Governments often set, then fail to meet, goals for fighting global warming. Do deadlines help? Or does “blah blah blah” of unkept vows hurt the planet?
Climate activist Alizée tied herself to the net at the French Open tennis tournament in Paris, France, 3 June 2022. (AP Photo/Christophe Ena)
A French climate activist leapt onto the court at the French Open tennis tournament in Paris this month and tied herself to the net wearing a white tee-shirt with a cryptic message: “We have 1,028 days left.”
Bemused tennis players Casper Ruud of Norway and Marin Cilic of Croatia halted their semi-final match on the red clay while the protester, who identifies herself only as Alizée, was carried away by security guards. She spent 40 hours in detention.
Her warning – 1,028 days from her June 3 protest works out as March 27, 2025 – was perhaps the most precise deadline ever used to urge action to cut greenhouse gas emissions to avert ever more severe climate change.
Governments, scientists, companies, cities and activists frequently set deadlines for action on global warming — they’ve included 2000, 2012, 2020, 2021, 2030 and 2050 — hoping that a countdown clock will spur a shift towards green energies, such as wind and solar power, away from coal, oil and gas.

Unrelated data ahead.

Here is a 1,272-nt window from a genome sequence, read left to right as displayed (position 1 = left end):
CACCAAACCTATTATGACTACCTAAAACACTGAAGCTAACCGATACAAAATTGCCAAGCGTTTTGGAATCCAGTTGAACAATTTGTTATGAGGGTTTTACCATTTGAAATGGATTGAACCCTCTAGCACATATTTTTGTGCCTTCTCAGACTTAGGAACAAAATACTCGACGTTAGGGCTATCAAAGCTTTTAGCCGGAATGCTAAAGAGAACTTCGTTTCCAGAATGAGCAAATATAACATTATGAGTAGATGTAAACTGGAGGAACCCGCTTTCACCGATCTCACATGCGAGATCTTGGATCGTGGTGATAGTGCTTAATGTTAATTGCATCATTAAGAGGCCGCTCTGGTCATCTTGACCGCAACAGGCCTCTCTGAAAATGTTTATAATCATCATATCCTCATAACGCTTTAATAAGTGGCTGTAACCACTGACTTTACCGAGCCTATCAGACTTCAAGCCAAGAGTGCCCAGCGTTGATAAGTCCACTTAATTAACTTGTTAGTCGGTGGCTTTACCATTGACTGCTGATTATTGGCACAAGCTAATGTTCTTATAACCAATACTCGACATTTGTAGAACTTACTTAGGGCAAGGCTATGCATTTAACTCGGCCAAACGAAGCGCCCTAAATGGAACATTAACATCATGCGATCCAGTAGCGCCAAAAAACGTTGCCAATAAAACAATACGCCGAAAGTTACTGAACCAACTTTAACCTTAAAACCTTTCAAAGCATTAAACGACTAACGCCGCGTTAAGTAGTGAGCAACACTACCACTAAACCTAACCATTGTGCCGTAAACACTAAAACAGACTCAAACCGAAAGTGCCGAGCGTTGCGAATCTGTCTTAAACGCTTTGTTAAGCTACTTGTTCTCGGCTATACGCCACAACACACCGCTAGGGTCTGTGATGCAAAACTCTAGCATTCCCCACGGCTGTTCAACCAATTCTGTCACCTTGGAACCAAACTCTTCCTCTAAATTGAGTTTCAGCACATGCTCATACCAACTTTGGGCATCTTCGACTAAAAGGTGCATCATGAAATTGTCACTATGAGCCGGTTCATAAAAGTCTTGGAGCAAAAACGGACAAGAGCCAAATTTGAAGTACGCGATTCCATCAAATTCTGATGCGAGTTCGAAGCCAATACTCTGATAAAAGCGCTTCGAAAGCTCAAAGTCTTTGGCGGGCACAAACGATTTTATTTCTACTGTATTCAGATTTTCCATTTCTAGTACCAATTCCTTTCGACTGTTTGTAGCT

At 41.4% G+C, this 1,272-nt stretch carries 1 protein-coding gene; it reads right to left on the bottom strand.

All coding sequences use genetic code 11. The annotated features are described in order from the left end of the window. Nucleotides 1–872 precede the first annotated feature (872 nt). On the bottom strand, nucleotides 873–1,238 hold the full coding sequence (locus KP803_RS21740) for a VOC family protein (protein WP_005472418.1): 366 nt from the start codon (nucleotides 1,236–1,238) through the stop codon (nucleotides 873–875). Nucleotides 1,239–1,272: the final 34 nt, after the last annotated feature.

But action has often fallen short.
In April, UN Secretary-General António Guterres said there had been a “litany of broken climate promises” by governments over the years that was putting the world on a “fast track to disaster” of more heatwaves, droughts, floods, storms, extinctions of animals and plants and rising seas.
There’s a risk that broken promises lead to a damaging cycle of hope, followed by disappointment and, for some, despair. Despair can play into the hands of those who oppose climate action, such as some producers of fossil fuels.
Many climate change experts say deadlines are vital.
So does it help to set new deadlines, hoping to galvanise action, when so many have fallen short since governments first adopted a climate action treaty at a summit in Brazil in 1992? For instance, that 1992 UN Framework Convention on Climate Change set a non-binding ambition of limiting emissions by rich nations to 1990 levels by the year 2000. They failed.